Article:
top of page

Latest Thoughts

Recent Blogs

Sin and Grace

“…the grace of our Lord [is] exceedingly abundant with faith and love which are in Christ Jesus” (1 Tim 1:14). In other words, there is no sin God will not forgive. If we continue striving to live in Christ, He is faithful to us.” (Dynamis 12/14/2021)

“What, then, is the difference between the flagrant sinners that Paul lists and Paul, who calls himself the “chief of sinners” (1 Timothy 11:15)? In terms of the law, there is no difference. In itself, without grace, all disobedience stands condemned before God. But in terms of grace, there is a huge difference. Brazen and unrepentant sinners must face God’s judgment. But those who turn to the grace of God for mercy are forgiven by the blood of Christ.” (Fr. Basil)

“There can be no brisk “On with the new man, off with the old!” A long process of growth is required to bring us to perfection. Baptism gives us an “image of perfection” but this has to mature slowly, just as a baby is, in one sense, fully formed, but still has to grow. The immediate result of baptism is that there are now two “personae at work in us. Sin and grace coexist in us. The important thing is that we should side with grace.” (Simon Tugwell)

“If you want to see God and experience His presence you have to present to Him a clean soul. How many times have you picked up a glass at a restaurant and looked at it carefully before you poured in your beverage to drink. You certainly do that because you want to make sure that the glass is clean! Right? And if you see a spot or something else on the glass, you lift up your napkin and wipe it clean, or even call the waiter (the server) and ask for the glass to be replaced. You do not want to drink from a dirty glass! The dirty glass has to go back to the dishwasher! If we look at this from the spiritual perspective, each one of us is a “glass” in the face of the Lord! We offer ourselves to Him in many ways wanting to honor and please Him. We offer ourselves to him so that He may pour His Grace in us. If we are clean, He will be able to fill us with His Grace; if we are spotted or filthy, He will have to reach for the napkin, or send us to the “dishwasher.”… If we have exposed ourselves to actual sin by action, then our mind and heart will be held captive by the passion of that sin until we wash it clean and restore the mind and heart to its original settings.” (Fr. Panayiotis)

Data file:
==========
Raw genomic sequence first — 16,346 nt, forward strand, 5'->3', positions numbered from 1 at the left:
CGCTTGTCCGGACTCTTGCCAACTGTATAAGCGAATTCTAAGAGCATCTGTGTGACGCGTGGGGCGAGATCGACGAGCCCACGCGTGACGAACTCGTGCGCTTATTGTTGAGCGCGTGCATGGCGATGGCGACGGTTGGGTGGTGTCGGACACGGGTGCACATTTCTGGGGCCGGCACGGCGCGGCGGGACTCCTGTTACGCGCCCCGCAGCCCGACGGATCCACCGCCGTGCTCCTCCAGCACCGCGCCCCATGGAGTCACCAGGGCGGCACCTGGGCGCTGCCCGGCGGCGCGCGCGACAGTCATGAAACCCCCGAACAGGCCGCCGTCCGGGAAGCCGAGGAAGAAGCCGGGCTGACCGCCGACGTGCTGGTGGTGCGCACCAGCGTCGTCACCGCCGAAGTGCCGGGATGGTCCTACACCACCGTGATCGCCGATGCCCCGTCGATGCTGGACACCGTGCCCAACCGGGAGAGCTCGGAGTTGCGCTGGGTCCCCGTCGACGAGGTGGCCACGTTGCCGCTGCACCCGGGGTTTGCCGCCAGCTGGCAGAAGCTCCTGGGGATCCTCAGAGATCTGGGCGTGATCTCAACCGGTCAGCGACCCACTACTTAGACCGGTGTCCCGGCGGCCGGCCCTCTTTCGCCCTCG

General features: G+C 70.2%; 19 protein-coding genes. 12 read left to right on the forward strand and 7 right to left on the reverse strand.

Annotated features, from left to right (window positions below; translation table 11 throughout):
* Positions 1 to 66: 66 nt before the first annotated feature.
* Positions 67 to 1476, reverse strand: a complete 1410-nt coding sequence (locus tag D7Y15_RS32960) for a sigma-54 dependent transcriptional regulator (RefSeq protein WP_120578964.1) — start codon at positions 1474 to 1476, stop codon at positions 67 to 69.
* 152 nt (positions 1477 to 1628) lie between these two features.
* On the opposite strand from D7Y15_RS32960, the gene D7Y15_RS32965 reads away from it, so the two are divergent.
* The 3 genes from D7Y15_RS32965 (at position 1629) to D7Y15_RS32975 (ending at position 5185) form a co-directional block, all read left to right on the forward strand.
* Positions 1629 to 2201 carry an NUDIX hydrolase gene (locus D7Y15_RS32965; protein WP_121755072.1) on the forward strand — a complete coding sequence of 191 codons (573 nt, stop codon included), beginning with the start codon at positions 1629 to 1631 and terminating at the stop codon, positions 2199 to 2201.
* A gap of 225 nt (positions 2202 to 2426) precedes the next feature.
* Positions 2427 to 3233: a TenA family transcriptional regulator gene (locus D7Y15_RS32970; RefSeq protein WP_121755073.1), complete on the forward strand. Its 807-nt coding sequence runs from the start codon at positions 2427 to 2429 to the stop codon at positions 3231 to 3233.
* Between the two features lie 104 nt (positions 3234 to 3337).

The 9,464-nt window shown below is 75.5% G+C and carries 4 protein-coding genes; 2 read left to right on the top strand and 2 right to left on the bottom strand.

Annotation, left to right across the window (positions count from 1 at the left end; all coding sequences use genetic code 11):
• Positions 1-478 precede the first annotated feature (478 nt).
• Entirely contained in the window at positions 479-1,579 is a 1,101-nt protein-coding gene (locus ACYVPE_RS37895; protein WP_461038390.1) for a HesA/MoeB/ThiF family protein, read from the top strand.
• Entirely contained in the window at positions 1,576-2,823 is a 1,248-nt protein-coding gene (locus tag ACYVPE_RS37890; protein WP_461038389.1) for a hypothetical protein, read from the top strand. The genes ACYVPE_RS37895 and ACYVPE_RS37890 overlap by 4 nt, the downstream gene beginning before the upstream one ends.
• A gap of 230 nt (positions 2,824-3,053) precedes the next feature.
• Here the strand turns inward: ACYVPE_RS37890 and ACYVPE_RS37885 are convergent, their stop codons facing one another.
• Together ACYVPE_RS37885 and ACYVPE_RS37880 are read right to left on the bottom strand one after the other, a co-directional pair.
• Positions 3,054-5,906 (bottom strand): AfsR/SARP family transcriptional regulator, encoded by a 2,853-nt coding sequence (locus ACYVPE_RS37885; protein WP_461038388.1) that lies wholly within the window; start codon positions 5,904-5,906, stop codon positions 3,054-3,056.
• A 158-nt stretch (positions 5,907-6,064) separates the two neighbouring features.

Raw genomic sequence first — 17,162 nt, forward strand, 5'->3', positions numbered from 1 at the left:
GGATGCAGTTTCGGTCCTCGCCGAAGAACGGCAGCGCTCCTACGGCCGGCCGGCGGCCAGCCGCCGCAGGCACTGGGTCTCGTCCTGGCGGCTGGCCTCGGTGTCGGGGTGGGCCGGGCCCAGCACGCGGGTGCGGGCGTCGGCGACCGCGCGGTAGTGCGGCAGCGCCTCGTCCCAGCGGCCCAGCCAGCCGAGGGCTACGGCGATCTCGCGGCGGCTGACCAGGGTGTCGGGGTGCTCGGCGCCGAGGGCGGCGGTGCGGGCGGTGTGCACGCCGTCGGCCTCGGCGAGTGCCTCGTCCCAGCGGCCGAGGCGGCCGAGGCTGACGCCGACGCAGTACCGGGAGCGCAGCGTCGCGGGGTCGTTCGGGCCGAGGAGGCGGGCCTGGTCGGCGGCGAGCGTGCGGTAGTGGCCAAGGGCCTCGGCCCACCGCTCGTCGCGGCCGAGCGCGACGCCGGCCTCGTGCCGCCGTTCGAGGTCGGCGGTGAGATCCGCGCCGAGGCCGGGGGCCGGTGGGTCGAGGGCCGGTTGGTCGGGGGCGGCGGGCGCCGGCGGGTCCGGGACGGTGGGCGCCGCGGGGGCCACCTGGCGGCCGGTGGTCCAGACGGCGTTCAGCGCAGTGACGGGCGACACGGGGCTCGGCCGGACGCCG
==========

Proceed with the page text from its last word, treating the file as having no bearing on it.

“How is it possible for sin and grace to dwell in the same heart, as if there were two different hearts? The illustration of fire may help. If you have a fire below a vessel and you put some wood on it, the fire flares up and the water in the vessel heats up and boils. But if you fail to put more wood on the fire it begins to fade gradually and goes out. In our hearts is the heavenly fire of grace. If we pray and meditate on the love of Christ, we add wood to the fire and our hearts burn with longing for God. If, on the contrary, we are negligent and give our attention to worldly affairs, vice enters the heart, takes it over and torments us. Nevertheless, the heart remembers the peace which it tasted earlier and begins to repent, to direct itself afresh towards God. On the one hand, then, peace is brought nearer, on the other, we are seeking it fervently in prayer. It is like stirring the fire which is warming the heart.” (St. Makarios the Great)